Antique Equipment on Display at Association's Reunion

Fri July 21, 2017 - Northeast Edition #15
Construction Equipment Guide

A Bucyrus-Erie 19-B shovel owned by Joseph Herzog in Philadelphia, Pa.
A Bucyrus-Erie 19-B shovel owned by Joseph Herzog in Philadelphia, Pa.

While Rough and Tumble Engineers Historical Association's Annual Threshermen's Reunion — Aug. 16 to 19, 2017 in Kinzers, Pa. — is usually known for its steam engines, early gas tractors and threshing demonstrations, there is much greater diversity at this show than some people realize.

This year's feature exhibit is historical construction equipment. The antique construction equipment area has been an interesting area of activity for some years now and is managed by the Keystone Antique Earthmovers, a chapter of the national group: the Historical Construction Equipment Association (HCEA). Attendees to this year's show will have the chance to see many pieces of antique construction equipment in action but in a greatly expanded area. These range from an early Erie steam shovel to earthmovers from the 1970s era. There will be an area for crawler tractors to doze and also load earth. Another area will be for cable shovels and clamshells. Still another area will be for graders to show their leveling skills. Antique dump trucks will be transporting earth from one site to another.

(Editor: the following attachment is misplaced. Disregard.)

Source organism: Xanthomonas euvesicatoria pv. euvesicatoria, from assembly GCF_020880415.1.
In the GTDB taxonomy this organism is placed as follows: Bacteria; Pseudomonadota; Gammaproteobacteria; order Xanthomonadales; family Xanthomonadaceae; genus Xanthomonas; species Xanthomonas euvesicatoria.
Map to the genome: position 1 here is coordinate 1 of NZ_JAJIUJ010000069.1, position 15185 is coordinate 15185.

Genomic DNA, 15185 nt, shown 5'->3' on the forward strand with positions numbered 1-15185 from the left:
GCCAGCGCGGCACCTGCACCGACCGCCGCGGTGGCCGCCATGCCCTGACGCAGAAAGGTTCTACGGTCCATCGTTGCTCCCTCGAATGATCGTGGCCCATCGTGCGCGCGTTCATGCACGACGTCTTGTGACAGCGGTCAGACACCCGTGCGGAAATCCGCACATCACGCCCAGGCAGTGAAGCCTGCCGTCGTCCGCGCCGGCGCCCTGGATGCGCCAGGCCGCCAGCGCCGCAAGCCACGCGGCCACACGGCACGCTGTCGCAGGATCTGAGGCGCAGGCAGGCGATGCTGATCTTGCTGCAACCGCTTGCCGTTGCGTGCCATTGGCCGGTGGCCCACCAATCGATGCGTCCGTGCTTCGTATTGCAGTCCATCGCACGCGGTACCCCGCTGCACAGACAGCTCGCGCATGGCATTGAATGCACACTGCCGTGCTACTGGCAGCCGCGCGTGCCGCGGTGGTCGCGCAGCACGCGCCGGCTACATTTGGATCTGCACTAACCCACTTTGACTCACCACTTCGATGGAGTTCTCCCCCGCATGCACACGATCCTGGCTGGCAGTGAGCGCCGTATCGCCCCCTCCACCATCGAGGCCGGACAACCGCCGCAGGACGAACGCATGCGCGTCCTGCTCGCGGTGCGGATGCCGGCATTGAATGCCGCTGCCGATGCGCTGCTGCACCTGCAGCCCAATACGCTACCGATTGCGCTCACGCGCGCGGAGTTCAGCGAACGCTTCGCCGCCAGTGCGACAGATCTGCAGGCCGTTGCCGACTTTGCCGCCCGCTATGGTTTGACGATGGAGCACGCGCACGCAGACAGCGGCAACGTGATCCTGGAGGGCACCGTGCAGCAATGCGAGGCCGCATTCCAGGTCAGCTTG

While many unique pieces of equipment come and participate each year in this segment of the show, guests are welcome to bring their antique earthmover and play or work in the dirt. If you want to participate in the action part of this show, current membership with Rough and Tumble is required for insurance purposes. Daily safety meetings also will be conducted to ensure that everyone stays safe.

In addition to the activities in the construction area, a static display of antique construction equipment will be in the feature exhibit area for viewing.

In addition to the usual working construction equipment, the association also welcomes those wishing to display and operate support equipment that plays an equally important role in construction such as; air compressors, rollers, rock crushers, graders, cement mixers and pumps, to name a few.

Additional features this year include the Hercules engine and related equipment in the small engine grove, and in the large gas engine area, they will be hosting the 150th anniversary of the Atmospheric Engine with an 1873 Crossley engine on loan from the Henry Ford Museum and the association's 1869 Otto and Langen engine.

Visitors also can find daily events, such as two operating locomotives, steam engines, antique tractors, gas engines, threshing displays, antique tractor pulls, parade of power entertainment, huge flea market, great food and much, much more.

For questions about the Antique Construction Equipment, contact Ray Fleetwood at 610/299-5400. For general show information, contact the museum at or 717/442-4249 or visit

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